Server Stuff

On the server, I pass the data to a Tree function and execute the save method on it:

var Tree = require('./Tree');

new Tree(data).save(function() { /* */ });

In the Tree.js file, I start with code like this:

var mysql       = require('mysql'),
    phantomIdRe = /-/g;

function Tree(data) {
    this.data    = data;
    this.sqls    = [];
    this.inserts = [];
    this.vars    = {};
    this.realIds = [];

    return this;
}

Tree.prototype.isArray = function(value) {
    return Object.prototype.toString.call(value) === '[object Array]';
};

Tree.prototype.isIdPhantom = function(id) {
    return typeof id === 'string' && id.indexOf('-') > -1;
};

Tree.prototype.parsePhantomId = function(id) {
    return id.replace(phantomIdRe, '_');
};

Tree.prototype.save = function(callback) {
    var data    = this.data,
        sqls    = this.sqls,
        inserts = this.inserts,
        tree;

    this.parseChildren(data);

    if (this.realIds && this.realIds.length) {
        //delete any nodes that were not passed
        sqls.unshift('DELETE FROM my_table WHERE id NOT IN(?);');
        inserts.unshift(this.realIds);
    }

    //execute the sqls
    console.log(mysql.format(sqls.join(''), inserts));

    callback();
};

module.exports = Tree;

Nothing special so far, the isIdPhantom function will do the checking if the id has a hyphen. The parsePhantomId will replace hyphens with underscores, more about that later. The save method is what really kicks things off. It first executes the parseChildren method which allows for recursion:

Tree.prototype.parseChildren = function(children, parent) {
    if (!this.isArray(children)) {
        children = children.children;
    }

    var i        = 0,
        length   = children.length,
        parentid = parent && parent.id,
        node;

    if (length) {
        for (; i < length; i++) {
            node = children[i];

            this.parseNode(node, parentid);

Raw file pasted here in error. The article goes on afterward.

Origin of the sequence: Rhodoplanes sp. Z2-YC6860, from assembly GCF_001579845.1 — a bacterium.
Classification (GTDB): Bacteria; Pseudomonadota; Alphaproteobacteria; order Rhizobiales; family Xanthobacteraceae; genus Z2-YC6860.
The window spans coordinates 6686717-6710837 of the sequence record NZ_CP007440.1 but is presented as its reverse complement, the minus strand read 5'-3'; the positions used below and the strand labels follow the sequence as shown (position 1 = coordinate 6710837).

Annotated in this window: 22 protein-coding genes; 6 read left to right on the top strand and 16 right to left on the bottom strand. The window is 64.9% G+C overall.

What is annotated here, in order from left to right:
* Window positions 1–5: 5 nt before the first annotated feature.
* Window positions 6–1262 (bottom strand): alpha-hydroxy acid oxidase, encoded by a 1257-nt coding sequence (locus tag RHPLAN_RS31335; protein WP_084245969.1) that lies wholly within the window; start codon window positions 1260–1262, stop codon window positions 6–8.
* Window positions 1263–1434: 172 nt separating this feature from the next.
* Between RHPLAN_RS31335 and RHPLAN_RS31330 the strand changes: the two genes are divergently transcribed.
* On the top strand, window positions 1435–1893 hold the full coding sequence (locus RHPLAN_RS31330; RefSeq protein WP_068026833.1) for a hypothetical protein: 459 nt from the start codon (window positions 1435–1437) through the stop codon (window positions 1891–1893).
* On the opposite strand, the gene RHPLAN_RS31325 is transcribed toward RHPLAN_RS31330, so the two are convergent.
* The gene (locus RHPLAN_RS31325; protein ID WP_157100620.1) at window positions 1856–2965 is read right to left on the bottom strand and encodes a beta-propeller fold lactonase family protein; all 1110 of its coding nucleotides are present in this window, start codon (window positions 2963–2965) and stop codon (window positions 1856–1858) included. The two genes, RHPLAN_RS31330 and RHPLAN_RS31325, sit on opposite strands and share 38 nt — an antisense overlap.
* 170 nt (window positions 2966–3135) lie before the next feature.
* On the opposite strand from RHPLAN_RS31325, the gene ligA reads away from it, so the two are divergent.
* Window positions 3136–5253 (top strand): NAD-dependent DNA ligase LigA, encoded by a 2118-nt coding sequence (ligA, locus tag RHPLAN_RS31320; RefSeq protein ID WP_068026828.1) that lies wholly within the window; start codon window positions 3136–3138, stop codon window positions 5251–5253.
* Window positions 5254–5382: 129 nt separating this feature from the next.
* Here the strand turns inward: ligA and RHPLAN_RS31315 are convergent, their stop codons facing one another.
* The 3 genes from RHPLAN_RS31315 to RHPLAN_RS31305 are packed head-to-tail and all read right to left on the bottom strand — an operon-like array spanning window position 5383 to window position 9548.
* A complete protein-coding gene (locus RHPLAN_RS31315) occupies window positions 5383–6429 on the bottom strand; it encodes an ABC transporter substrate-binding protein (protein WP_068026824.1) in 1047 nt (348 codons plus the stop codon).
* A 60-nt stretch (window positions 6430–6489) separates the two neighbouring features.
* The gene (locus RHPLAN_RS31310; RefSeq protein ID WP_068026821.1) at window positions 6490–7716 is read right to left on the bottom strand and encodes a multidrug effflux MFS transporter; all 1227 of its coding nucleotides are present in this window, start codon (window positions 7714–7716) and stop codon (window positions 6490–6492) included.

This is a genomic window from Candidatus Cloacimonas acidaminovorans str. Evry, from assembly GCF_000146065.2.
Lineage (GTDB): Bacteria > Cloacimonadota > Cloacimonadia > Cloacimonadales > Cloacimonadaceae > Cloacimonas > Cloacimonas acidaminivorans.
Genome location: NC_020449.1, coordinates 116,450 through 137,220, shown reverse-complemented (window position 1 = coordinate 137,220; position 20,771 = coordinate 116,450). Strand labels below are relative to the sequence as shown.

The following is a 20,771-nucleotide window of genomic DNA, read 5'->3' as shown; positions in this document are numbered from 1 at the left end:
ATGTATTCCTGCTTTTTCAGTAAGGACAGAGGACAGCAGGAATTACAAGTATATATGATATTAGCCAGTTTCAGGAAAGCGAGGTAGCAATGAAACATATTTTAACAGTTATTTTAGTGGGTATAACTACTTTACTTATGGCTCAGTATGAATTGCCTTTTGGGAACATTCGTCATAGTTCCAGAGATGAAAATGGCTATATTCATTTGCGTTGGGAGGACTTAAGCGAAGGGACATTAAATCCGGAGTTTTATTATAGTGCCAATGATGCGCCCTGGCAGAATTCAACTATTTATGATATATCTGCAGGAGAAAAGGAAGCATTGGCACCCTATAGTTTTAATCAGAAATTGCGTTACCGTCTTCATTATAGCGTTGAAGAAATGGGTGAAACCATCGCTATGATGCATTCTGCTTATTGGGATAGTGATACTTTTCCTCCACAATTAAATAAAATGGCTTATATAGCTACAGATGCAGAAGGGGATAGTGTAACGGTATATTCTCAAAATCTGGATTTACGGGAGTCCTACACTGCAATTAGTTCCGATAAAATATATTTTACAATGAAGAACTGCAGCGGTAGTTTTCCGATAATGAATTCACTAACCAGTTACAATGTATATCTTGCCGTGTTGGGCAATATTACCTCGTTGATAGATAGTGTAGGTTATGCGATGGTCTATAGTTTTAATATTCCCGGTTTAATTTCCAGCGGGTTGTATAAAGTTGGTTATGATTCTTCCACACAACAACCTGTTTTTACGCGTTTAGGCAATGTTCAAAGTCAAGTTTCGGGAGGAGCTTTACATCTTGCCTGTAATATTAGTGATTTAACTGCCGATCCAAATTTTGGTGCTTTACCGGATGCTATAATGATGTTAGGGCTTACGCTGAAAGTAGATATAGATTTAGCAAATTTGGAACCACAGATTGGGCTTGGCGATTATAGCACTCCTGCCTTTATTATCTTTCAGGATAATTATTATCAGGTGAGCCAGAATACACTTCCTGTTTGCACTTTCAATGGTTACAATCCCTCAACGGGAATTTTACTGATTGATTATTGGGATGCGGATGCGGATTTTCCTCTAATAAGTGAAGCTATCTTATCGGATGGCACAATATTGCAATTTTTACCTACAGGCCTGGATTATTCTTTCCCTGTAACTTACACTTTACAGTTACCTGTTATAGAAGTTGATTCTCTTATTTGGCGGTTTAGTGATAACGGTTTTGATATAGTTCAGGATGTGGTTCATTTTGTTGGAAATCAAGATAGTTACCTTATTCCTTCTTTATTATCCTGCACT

if (node.children) {
                this.parseChildren(node.children, node);
            }
        }
    }
};

The important part here is it'll call parseChildren if the current node has any children but also the new parseNode method which does the real "magic". Hope I'm not loosing you yet, here's parseNode and it's a little long:

Tree.prototype.parseNode = function(node, parentid) {
    var sqls    = this.sqls,
        inserts = this.inserts,
        vars    = this.vars,
        id      = node.id,
        parentVar;

    if (parentid) {
        if (this.isIdPhantom(parentid)) {
            parentVar = vars[parentid];

            if (!parentVar) {
                //no variable means it wasn't a phantom
                parentVar = '?';
                inserts.push(parentid);
            }
        } else {
            //wasn't a phantom
            parentVar = '?';
            inserts.push(parentid);
        }
    } else {
        //is a root child node
        parentVar = '?';
        inserts.push(null);
    }

    if (this.isIdPhantom(id)) {
        sqls.push('INSERT INTO my_table (`parentid`, `text`) VALUES (' + parentVar + ', ?);');

        inserts.push(
            node.text
        );

        if (node.children) {
            id = this.parsePhantomId(id);

            //create the mapping of the phantom id to the SQL variable
            vars[node.id] = '@' + id;

            //use SET query to set the variable to the last inserted id